Do you eat a healthy diet and exercise regularly but sit long hours each day at work? If so, you could be undoing all your good work.
Sitting, even if you otherwise practice healthy habits, is associated with poor cardiovascular health, higher inflammation, and more belly fat, according to a 2011 Australian study. This is bad news for the millions of Americans who must work at a desk. In fact, it can feel downright insulting to learn that all our healthful efforts are being thwarted by our jobs.
Studies link prolonged sitting with compromised metabolic health, higher risk of disease, and shorter life span. Witness this cascade of ill effects:
- Electrical activity in muscles goes silent
- Calorie burning plummets
- Insulin sensitivity drops, raising the risk of obesity and Type 2 diabetes
- Enzymes responsible for clearing fat and triglycerides from the bloodstream plunge, lowering the levels of HDL (good) cholesterol
Sadly, these risks remain regardless of our physical activity level outside of work. Worst of all, these metabolic changes don’t happen gradually, but instead swiftly, within 24 hours.
Antidotes to sitting long hours
The results of your good exercise and diet habits needn’t be lost to your office chair. Sitting disease antidotes can be as simple as moving around more or working while standing.
Create a treadmill desk
A treadmill desk is just what it sounds like, a desktop built over a treadmill. Users walk very slowly on the treadmill and can easily talk, type, and perform other desk work while burning 100 calories an hour and staving off metabolic risks. Treadmill desks can be homemade, purchased to fit over an existing treadmill, or ordered, all inclusive, for up to $4,400.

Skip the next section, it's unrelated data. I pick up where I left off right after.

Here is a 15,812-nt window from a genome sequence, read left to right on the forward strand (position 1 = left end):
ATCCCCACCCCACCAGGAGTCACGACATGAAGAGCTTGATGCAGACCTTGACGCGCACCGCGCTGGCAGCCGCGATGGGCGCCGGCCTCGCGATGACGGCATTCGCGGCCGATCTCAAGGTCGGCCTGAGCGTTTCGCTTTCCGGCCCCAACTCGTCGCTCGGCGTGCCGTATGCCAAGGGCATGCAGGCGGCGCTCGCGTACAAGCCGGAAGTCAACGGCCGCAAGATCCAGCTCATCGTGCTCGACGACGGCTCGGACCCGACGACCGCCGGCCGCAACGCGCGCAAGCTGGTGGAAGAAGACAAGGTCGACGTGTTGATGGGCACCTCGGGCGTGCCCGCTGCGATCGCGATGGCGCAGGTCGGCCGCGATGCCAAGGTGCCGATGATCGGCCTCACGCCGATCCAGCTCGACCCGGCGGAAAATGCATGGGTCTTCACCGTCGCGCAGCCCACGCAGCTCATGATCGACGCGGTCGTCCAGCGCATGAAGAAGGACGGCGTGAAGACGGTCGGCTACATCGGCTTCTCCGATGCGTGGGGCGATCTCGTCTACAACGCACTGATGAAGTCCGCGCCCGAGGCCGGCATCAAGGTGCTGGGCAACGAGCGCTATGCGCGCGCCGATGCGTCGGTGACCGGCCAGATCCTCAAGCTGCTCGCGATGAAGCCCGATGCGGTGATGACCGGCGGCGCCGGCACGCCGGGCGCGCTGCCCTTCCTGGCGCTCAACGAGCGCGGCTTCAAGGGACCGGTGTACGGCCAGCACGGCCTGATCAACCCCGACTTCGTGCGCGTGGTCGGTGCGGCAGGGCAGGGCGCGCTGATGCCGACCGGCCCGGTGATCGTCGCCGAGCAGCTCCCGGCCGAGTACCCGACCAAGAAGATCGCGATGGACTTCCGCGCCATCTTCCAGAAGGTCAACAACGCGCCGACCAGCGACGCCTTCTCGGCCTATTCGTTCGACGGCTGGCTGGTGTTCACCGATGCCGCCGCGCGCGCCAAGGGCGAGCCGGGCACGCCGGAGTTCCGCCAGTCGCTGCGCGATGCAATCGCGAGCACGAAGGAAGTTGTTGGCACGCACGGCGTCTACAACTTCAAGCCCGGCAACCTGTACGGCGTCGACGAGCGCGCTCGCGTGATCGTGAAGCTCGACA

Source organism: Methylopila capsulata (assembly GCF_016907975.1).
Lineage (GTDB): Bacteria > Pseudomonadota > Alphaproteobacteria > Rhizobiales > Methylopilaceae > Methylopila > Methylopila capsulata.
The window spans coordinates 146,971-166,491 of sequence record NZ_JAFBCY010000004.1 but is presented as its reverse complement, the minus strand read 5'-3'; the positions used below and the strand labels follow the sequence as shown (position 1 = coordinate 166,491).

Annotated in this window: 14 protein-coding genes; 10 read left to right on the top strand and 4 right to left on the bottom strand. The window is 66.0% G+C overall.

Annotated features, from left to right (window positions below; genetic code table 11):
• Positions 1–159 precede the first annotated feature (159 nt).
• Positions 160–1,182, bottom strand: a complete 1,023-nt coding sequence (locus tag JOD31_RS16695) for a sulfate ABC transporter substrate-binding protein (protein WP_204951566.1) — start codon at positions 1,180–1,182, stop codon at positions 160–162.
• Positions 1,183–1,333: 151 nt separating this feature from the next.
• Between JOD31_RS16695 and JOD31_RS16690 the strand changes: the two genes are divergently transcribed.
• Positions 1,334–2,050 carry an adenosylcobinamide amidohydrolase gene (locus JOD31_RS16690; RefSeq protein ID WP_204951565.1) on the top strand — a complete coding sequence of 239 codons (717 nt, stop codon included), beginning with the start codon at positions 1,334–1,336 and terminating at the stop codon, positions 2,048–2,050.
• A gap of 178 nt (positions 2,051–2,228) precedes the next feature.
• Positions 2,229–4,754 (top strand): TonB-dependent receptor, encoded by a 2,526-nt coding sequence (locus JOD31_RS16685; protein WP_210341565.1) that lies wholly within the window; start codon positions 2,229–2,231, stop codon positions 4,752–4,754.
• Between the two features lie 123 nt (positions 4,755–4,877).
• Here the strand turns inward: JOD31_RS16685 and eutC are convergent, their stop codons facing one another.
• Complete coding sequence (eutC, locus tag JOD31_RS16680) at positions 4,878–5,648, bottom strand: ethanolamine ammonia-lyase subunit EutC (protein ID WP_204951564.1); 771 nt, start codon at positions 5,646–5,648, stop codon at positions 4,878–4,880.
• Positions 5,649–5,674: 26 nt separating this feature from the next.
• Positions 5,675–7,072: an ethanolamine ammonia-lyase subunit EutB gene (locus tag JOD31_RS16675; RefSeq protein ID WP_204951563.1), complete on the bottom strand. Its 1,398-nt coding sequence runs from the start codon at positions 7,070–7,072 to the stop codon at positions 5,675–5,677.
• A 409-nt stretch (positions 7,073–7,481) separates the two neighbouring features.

Stand at your desk
A quicker and less cumbersome fix is a standing desk. To make one, try stacking something tall on your desk on which to set your computer. If you work at home, you might choose to work on your laptop while standing at the kitchen counter. Standing burns more calories than sitting and engages more muscles, enhancing metabolic activity.
Frequent breaks are key
If you do choose to sit, you can mitigate the effects of sitting disease with frequent breaks and lots of movement throughout the day. Australian researchers found those who took frequent breaks had lower levels of C-reactive protein, an important marker of inflammation, and smaller waists as well. Waist size, like excess belly fat, is a marker for increased risk for heart disease, Alzheimer’s, and other inflammation-related disorders. High-risk waist circumference is over 40 inches for men and over 35 inches for women.
Take a stand against excessive sitting. Get up every half hour. Move about in your chair. Take the stairs instead of the elevator. Park at the outer reaches of the parking lot. Go ahead and fidget and bustle, and trot between the computer and the printer, or to the bathroom. Research shows not only will you combat sitting disease, you’ll be less likely to gain weight compared to your more sedentary coworkers.